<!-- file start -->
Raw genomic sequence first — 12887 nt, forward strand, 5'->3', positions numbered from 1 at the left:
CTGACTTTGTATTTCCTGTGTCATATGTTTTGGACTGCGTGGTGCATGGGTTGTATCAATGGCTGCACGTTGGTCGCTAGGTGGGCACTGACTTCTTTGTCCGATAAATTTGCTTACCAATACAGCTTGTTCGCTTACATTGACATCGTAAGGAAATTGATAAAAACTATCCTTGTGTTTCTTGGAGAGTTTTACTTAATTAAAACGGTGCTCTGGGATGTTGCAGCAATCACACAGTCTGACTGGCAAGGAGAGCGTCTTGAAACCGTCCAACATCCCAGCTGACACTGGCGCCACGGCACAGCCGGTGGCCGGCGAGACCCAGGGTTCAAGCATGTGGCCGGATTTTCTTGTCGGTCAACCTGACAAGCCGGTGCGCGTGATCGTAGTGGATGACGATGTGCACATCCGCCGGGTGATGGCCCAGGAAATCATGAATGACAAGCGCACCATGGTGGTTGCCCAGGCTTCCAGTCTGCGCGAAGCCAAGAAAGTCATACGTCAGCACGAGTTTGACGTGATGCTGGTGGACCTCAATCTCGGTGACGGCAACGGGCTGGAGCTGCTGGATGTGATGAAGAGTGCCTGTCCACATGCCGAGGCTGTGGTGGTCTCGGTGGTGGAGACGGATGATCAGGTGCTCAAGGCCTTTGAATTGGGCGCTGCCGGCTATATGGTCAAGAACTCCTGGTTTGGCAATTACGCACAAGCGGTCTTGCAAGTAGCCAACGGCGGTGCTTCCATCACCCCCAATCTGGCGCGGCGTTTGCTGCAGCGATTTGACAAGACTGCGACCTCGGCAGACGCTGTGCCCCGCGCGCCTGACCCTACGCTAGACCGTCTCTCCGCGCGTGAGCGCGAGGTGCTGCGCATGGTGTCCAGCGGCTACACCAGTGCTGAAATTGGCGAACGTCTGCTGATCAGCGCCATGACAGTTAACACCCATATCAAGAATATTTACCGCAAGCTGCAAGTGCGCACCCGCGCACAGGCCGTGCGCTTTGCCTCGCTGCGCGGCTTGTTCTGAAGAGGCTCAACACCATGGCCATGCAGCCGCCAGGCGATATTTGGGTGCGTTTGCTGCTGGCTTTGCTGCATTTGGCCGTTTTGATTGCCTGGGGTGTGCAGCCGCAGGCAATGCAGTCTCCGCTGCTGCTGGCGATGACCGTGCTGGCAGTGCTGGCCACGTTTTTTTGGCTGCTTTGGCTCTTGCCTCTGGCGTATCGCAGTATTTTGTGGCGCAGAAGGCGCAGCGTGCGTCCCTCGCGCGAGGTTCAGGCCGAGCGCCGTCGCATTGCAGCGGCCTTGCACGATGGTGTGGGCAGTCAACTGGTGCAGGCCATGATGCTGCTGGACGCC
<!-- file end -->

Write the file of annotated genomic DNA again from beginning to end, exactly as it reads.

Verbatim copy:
Raw genomic sequence first — 12887 nt, forward strand, 5'->3', positions numbered from 1 at the left:
CTGACTTTGTATTTCCTGTGTCATATGTTTTGGACTGCGTGGTGCATGGGTTGTATCAATGGCTGCACGTTGGTCGCTAGGTGGGCACTGACTTCTTTGTCCGATAAATTTGCTTACCAATACAGCTTGTTCGCTTACATTGACATCGTAAGGAAATTGATAAAAACTATCCTTGTGTTTCTTGGAGAGTTTTACTTAATTAAAACGGTGCTCTGGGATGTTGCAGCAATCACACAGTCTGACTGGCAAGGAGAGCGTCTTGAAACCGTCCAACATCCCAGCTGACACTGGCGCCACGGCACAGCCGGTGGCCGGCGAGACCCAGGGTTCAAGCATGTGGCCGGATTTTCTTGTCGGTCAACCTGACAAGCCGGTGCGCGTGATCGTAGTGGATGACGATGTGCACATCCGCCGGGTGATGGCCCAGGAAATCATGAATGACAAGCGCACCATGGTGGTTGCCCAGGCTTCCAGTCTGCGCGAAGCCAAGAAAGTCATACGTCAGCACGAGTTTGACGTGATGCTGGTGGACCTCAATCTCGGTGACGGCAACGGGCTGGAGCTGCTGGATGTGATGAAGAGTGCCTGTCCACATGCCGAGGCTGTGGTGGTCTCGGTGGTGGAGACGGATGATCAGGTGCTCAAGGCCTTTGAATTGGGCGCTGCCGGCTATATGGTCAAGAACTCCTGGTTTGGCAATTACGCACAAGCGGTCTTGCAAGTAGCCAACGGCGGTGCTTCCATCACCCCCAATCTGGCGCGGCGTTTGCTGCAGCGATTTGACAAGACTGCGACCTCGGCAGACGCTGTGCCCCGCGCGCCTGACCCTACGCTAGACCGTCTCTCCGCGCGTGAGCGCGAGGTGCTGCGCATGGTGTCCAGCGGCTACACCAGTGCTGAAATTGGCGAACGTCTGCTGATCAGCGCCATGACAGTTAACACCCATATCAAGAATATTTACCGCAAGCTGCAAGTGCGCACCCGCGCACAGGCCGTGCGCTTTGCCTCGCTGCGCGGCTTGTTCTGAAGAGGCTCAACACCATGGCCATGCAGCCGCCAGGCGATATTTGGGTGCGTTTGCTGCTGGCTTTGCTGCATTTGGCCGTTTTGATTGCCTGGGGTGTGCAGCCGCAGGCAATGCAGTCTCCGCTGCTGCTGGCGATGACCGTGCTGGCAGTGCTGGCCACGTTTTTTTGGCTGCTTTGGCTCTTGCCTCTGGCGTATCGCAGTATTTTGTGGCGCAGAAGGCGCAGCGTGCGTCCCTCGCGCGAGGTTCAGGCCGAGCGCCGTCGCATTGCAGCGGCCTTGCACGATGGTGTGGGCAGTCAACTGGTGCAGGCCATGATGCTGCTGGACGCC